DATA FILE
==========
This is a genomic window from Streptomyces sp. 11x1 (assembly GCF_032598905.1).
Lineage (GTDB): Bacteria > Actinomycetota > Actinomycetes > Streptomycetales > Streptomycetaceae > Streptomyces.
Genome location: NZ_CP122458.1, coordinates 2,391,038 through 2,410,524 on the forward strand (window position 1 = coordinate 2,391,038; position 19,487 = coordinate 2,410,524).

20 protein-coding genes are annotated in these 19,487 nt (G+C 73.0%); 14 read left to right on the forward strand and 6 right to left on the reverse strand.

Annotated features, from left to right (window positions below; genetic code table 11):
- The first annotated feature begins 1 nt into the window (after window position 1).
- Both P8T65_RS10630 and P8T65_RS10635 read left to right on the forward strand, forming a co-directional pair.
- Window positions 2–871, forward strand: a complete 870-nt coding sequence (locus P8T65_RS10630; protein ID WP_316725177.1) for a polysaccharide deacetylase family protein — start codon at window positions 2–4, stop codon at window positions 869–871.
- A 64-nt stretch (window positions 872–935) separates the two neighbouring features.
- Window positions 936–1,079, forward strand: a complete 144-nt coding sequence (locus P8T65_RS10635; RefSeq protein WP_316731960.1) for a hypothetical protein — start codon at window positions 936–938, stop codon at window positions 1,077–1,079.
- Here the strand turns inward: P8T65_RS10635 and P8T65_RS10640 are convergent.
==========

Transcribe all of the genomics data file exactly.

This is a genomic window from Streptomyces sp. 11x1 (assembly GCF_032598905.1).
Lineage (GTDB): Bacteria > Actinomycetota > Actinomycetes > Streptomycetales > Streptomycetaceae > Streptomyces.
Genome location: NZ_CP122458.1, coordinates 2,391,038 through 2,410,524 on the forward strand (window position 1 = coordinate 2,391,038; position 19,487 = coordinate 2,410,524).

20 protein-coding genes are annotated in these 19,487 nt (G+C 73.0%); 14 read left to right on the forward strand and 6 right to left on the reverse strand.

Annotated features, from left to right (window positions below; genetic code table 11):
- The first annotated feature begins 1 nt into the window (after window position 1).
- Both P8T65_RS10630 and P8T65_RS10635 read left to right on the forward strand, forming a co-directional pair.
- Window positions 2–871, forward strand: a complete 870-nt coding sequence (locus P8T65_RS10630; protein ID WP_316725177.1) for a polysaccharide deacetylase family protein — start codon at window positions 2–4, stop codon at window positions 869–871.
- A 64-nt stretch (window positions 872–935) separates the two neighbouring features.
- Window positions 936–1,079, forward strand: a complete 144-nt coding sequence (locus P8T65_RS10635; RefSeq protein WP_316731960.1) for a hypothetical protein — start codon at window positions 936–938, stop codon at window positions 1,077–1,079.
- Here the strand turns inward: P8T65_RS10635 and P8T65_RS10640 are convergent.